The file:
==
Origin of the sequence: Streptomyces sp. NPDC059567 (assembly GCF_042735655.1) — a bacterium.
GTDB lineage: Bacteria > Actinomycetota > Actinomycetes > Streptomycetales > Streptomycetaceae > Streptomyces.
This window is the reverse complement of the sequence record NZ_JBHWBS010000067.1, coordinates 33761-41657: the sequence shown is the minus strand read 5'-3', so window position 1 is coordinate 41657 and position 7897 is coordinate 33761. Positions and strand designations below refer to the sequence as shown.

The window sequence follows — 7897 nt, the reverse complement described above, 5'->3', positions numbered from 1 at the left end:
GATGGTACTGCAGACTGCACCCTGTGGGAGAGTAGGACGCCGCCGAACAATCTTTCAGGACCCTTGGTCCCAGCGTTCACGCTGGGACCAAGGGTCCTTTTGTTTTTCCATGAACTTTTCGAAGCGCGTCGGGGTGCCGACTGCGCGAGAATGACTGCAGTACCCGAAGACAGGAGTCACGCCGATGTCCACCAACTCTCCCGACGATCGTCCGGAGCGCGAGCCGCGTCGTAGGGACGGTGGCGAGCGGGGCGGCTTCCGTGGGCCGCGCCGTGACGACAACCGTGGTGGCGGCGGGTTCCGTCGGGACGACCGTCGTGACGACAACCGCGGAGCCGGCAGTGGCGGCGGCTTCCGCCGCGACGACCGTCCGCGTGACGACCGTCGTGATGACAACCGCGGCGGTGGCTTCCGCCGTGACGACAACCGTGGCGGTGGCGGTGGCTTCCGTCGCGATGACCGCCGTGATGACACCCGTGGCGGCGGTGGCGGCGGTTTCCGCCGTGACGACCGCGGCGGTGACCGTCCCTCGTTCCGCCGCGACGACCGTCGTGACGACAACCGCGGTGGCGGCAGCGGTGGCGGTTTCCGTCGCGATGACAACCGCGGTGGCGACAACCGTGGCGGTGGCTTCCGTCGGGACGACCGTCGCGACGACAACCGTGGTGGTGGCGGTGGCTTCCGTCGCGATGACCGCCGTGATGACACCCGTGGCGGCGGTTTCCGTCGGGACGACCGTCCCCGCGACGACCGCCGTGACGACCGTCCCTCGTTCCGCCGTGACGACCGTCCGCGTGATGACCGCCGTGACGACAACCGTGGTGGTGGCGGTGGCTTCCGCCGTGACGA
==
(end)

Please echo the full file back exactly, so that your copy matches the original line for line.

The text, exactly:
Origin of the sequence: Streptomyces sp. NPDC059567 (assembly GCF_042735655.1) — a bacterium.
GTDB lineage: Bacteria > Actinomycetota > Actinomycetes > Streptomycetales > Streptomycetaceae > Streptomyces.
This window is the reverse complement of the sequence record NZ_JBHWBS010000067.1, coordinates 33761-41657: the sequence shown is the minus strand read 5'-3', so window position 1 is coordinate 41657 and position 7897 is coordinate 33761. Positions and strand designations below refer to the sequence as shown.

The window sequence follows — 7897 nt, the reverse complement described above, 5'->3', positions numbered from 1 at the left end:
GATGGTACTGCAGACTGCACCCTGTGGGAGAGTAGGACGCCGCCGAACAATCTTTCAGGACCCTTGGTCCCAGCGTTCACGCTGGGACCAAGGGTCCTTTTGTTTTTCCATGAACTTTTCGAAGCGCGTCGGGGTGCCGACTGCGCGAGAATGACTGCAGTACCCGAAGACAGGAGTCACGCCGATGTCCACCAACTCTCCCGACGATCGTCCGGAGCGCGAGCCGCGTCGTAGGGACGGTGGCGAGCGGGGCGGCTTCCGTGGGCCGCGCCGTGACGACAACCGTGGTGGCGGCGGGTTCCGTCGGGACGACCGTCGTGACGACAACCGCGGAGCCGGCAGTGGCGGCGGCTTCCGCCGCGACGACCGTCCGCGTGACGACCGTCGTGATGACAACCGCGGCGGTGGCTTCCGCCGTGACGACAACCGTGGCGGTGGCGGTGGCTTCCGTCGCGATGACCGCCGTGATGACACCCGTGGCGGCGGTGGCGGCGGTTTCCGCCGTGACGACCGCGGCGGTGACCGTCCCTCGTTCCGCCGCGACGACCGTCGTGACGACAACCGCGGTGGCGGCAGCGGTGGCGGTTTCCGTCGCGATGACAACCGCGGTGGCGACAACCGTGGCGGTGGCTTCCGTCGGGACGACCGTCGCGACGACAACCGTGGTGGTGGCGGTGGCTTCCGTCGCGATGACCGCCGTGATGACACCCGTGGCGGCGGTTTCCGTCGGGACGACCGTCCCCGCGACGACCGCCGTGACGACCGTCCCTCGTTCCGCCGTGACGACCGTCCGCGTGATGACCGCCGTGACGACAACCGTGGTGGTGGCGGTGGCTTCCGCCGTGACGA